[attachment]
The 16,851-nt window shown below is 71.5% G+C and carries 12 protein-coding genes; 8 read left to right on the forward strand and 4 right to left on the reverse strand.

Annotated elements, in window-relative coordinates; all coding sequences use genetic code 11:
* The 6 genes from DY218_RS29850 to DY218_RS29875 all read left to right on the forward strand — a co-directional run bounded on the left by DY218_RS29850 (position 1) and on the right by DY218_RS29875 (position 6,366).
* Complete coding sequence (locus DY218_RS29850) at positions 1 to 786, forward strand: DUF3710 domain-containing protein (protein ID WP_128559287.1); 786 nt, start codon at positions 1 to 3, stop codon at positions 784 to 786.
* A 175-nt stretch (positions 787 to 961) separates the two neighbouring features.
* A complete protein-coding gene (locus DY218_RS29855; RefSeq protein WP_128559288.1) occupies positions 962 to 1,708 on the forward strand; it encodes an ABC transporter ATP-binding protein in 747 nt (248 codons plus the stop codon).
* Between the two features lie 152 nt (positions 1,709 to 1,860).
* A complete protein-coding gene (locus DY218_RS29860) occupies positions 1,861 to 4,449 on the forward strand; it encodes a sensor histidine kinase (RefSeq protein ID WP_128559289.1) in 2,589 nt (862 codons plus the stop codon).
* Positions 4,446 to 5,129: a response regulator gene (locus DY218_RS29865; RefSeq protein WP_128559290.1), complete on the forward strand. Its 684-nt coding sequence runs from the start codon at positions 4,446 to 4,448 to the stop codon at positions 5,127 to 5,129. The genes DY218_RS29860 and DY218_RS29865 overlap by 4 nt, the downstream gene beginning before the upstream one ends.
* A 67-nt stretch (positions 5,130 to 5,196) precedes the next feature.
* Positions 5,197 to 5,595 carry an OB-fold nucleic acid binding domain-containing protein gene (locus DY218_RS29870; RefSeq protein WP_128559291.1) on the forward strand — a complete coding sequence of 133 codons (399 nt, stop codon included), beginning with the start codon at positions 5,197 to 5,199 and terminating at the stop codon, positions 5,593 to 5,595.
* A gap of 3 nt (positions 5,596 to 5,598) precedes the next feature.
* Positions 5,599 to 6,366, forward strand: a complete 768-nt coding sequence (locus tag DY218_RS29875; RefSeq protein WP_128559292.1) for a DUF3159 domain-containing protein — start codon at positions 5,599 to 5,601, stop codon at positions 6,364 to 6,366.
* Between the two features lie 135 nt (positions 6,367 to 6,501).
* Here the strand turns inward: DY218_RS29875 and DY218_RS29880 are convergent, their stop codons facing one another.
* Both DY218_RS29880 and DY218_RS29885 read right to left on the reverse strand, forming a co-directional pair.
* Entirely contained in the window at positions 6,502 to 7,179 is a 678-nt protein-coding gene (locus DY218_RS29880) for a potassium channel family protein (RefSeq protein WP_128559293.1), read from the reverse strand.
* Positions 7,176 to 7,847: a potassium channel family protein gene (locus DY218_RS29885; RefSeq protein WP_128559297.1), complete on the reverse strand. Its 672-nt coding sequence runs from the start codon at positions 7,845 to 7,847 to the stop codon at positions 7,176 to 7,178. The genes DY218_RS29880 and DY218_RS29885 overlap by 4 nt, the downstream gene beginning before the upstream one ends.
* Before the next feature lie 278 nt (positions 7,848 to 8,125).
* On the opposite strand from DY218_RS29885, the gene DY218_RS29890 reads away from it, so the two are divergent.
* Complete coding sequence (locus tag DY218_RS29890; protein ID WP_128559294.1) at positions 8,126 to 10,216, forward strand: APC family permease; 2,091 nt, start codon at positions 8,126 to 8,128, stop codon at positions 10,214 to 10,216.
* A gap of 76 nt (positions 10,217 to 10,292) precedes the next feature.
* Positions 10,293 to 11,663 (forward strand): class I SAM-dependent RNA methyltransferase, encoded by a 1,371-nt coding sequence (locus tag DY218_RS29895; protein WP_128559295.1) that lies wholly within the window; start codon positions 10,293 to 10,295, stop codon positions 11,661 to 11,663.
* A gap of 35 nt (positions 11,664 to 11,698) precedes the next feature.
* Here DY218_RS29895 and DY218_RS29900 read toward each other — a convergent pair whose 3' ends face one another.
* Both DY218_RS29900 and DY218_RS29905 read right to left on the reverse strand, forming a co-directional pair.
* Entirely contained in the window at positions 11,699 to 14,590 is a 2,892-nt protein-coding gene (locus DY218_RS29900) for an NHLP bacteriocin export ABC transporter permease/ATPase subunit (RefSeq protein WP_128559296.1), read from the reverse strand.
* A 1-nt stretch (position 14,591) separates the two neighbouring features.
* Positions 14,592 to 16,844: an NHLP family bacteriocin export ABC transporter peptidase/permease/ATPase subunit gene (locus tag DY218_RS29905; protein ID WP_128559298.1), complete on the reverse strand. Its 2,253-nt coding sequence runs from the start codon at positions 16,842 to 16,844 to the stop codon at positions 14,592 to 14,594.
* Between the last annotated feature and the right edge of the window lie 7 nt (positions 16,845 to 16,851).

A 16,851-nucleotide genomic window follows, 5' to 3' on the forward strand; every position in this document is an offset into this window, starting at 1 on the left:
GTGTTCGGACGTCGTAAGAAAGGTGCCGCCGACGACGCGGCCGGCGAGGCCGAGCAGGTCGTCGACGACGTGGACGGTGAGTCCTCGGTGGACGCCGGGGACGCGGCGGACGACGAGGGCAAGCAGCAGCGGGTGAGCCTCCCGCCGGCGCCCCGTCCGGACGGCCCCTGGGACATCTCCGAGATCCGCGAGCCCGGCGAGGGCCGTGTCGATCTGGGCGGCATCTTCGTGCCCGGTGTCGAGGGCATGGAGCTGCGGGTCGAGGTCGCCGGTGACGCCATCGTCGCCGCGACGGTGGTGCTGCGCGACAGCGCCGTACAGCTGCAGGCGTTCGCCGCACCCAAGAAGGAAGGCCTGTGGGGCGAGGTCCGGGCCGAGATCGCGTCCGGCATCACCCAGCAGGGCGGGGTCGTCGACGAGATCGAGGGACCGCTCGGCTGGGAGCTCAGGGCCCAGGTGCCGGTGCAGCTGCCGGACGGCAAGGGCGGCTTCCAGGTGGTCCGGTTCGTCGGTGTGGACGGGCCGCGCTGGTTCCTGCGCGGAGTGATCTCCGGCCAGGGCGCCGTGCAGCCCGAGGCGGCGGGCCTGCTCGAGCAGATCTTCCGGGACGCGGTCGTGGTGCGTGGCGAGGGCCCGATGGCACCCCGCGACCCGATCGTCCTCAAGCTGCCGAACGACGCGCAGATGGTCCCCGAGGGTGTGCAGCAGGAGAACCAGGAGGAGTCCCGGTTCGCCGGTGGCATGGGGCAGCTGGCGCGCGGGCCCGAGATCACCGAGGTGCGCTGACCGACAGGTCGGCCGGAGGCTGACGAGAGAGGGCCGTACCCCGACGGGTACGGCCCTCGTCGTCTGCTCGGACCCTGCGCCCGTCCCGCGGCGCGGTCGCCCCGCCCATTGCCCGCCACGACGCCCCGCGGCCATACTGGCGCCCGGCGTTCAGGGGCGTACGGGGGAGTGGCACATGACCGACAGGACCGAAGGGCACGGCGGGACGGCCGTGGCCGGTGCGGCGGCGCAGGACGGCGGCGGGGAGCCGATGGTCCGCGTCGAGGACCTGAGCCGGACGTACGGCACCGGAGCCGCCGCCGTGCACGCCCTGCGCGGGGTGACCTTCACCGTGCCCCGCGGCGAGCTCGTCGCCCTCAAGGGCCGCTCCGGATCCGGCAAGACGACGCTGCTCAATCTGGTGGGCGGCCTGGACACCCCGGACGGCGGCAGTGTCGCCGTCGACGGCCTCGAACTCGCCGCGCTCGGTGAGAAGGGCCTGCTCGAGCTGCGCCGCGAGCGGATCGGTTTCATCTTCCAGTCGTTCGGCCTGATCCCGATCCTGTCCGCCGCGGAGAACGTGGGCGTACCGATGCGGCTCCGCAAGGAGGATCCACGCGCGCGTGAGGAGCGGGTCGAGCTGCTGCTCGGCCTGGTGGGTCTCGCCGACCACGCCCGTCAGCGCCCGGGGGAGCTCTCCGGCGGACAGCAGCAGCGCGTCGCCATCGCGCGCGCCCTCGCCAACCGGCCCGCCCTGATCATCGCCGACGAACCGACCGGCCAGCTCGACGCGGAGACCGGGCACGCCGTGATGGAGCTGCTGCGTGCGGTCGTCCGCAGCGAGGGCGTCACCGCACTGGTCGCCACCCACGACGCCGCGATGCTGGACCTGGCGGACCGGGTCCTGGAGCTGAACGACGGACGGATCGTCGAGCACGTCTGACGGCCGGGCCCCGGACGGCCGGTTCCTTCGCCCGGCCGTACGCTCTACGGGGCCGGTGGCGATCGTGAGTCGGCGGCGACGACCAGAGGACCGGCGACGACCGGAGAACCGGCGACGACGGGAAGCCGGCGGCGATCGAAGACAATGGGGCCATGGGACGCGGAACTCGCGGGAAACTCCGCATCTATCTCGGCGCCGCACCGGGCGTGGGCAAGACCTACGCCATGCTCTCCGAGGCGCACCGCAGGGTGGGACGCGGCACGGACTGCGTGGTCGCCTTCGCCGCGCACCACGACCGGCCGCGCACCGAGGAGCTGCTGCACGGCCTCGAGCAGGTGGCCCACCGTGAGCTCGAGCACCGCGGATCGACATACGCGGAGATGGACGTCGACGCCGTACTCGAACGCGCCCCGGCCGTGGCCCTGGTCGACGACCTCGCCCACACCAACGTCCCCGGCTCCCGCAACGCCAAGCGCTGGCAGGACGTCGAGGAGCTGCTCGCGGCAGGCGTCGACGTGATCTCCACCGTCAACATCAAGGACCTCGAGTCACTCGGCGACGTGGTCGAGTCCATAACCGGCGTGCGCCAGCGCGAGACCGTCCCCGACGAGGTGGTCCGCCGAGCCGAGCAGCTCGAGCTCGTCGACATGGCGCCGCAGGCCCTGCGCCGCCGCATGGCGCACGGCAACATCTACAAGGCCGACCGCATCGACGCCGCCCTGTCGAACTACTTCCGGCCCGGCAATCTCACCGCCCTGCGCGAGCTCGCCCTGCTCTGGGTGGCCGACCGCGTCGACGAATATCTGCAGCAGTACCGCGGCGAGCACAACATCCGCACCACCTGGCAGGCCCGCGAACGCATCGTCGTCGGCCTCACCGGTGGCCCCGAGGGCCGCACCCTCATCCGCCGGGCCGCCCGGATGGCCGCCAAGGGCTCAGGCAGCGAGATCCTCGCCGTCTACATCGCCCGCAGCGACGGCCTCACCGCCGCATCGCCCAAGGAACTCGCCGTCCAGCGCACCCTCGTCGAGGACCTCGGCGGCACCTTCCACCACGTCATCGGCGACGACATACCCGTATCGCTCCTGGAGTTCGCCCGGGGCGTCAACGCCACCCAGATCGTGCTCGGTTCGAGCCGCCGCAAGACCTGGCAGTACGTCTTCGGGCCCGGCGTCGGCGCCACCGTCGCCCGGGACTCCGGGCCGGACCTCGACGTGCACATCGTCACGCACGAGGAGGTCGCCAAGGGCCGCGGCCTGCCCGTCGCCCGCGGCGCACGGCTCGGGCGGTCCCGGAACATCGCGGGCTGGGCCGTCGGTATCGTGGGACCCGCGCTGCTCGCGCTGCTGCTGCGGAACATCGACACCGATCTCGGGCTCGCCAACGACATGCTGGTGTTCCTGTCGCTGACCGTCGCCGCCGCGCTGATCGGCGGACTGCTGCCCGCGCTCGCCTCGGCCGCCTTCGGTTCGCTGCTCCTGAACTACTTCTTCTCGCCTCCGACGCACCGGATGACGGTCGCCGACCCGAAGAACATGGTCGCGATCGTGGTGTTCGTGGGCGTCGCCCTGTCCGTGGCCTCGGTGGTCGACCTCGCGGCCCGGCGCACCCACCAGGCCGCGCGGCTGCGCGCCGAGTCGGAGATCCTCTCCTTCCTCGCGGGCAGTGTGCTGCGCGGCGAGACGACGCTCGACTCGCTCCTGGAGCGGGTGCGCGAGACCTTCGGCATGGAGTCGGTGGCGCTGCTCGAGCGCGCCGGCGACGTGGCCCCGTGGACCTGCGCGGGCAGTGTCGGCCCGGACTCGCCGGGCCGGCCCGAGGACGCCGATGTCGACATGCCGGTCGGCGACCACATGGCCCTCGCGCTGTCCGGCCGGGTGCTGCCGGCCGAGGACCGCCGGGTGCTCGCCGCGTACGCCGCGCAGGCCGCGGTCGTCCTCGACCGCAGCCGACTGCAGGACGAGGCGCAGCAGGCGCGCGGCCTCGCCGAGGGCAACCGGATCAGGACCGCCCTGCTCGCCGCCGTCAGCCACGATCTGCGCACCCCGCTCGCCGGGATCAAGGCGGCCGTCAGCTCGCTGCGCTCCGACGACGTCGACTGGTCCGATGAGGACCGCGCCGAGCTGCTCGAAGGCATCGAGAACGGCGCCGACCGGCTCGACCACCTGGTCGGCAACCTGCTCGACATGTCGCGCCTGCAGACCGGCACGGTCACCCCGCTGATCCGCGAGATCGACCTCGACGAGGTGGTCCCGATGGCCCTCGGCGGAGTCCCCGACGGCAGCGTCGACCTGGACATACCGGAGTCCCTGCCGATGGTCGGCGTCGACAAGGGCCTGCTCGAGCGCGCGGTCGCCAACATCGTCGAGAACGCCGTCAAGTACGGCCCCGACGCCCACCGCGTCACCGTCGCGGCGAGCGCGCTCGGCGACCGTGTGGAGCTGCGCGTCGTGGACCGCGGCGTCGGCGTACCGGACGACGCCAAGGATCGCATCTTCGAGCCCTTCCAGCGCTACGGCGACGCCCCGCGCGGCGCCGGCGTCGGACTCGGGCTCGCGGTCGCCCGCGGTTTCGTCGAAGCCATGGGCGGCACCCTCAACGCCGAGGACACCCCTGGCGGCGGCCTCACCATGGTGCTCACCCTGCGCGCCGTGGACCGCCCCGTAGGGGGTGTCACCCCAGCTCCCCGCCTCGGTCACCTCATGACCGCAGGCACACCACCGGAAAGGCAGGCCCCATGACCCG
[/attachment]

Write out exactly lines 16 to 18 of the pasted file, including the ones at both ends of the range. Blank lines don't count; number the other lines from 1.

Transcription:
* Both DY218_RS29880 and DY218_RS29885 read right to left on the reverse strand, forming a co-directional pair.
* Entirely contained in the window at positions 6,502 to 7,179 is a 678-nt protein-coding gene (locus DY218_RS29880) for a potassium channel family protein (RefSeq protein WP_128559293.1), read from the reverse strand.
* Positions 7,176 to 7,847: a potassium channel family protein gene (locus DY218_RS29885; RefSeq protein WP_128559297.1), complete on the reverse strand. Its 672-nt coding sequence runs from the start codon at positions 7,845 to 7,847 to the stop codon at positions 7,176 to 7,178. The genes DY218_RS29880 and DY218_RS29885 overlap by 4 nt, the downstream gene beginning before the upstream one ends.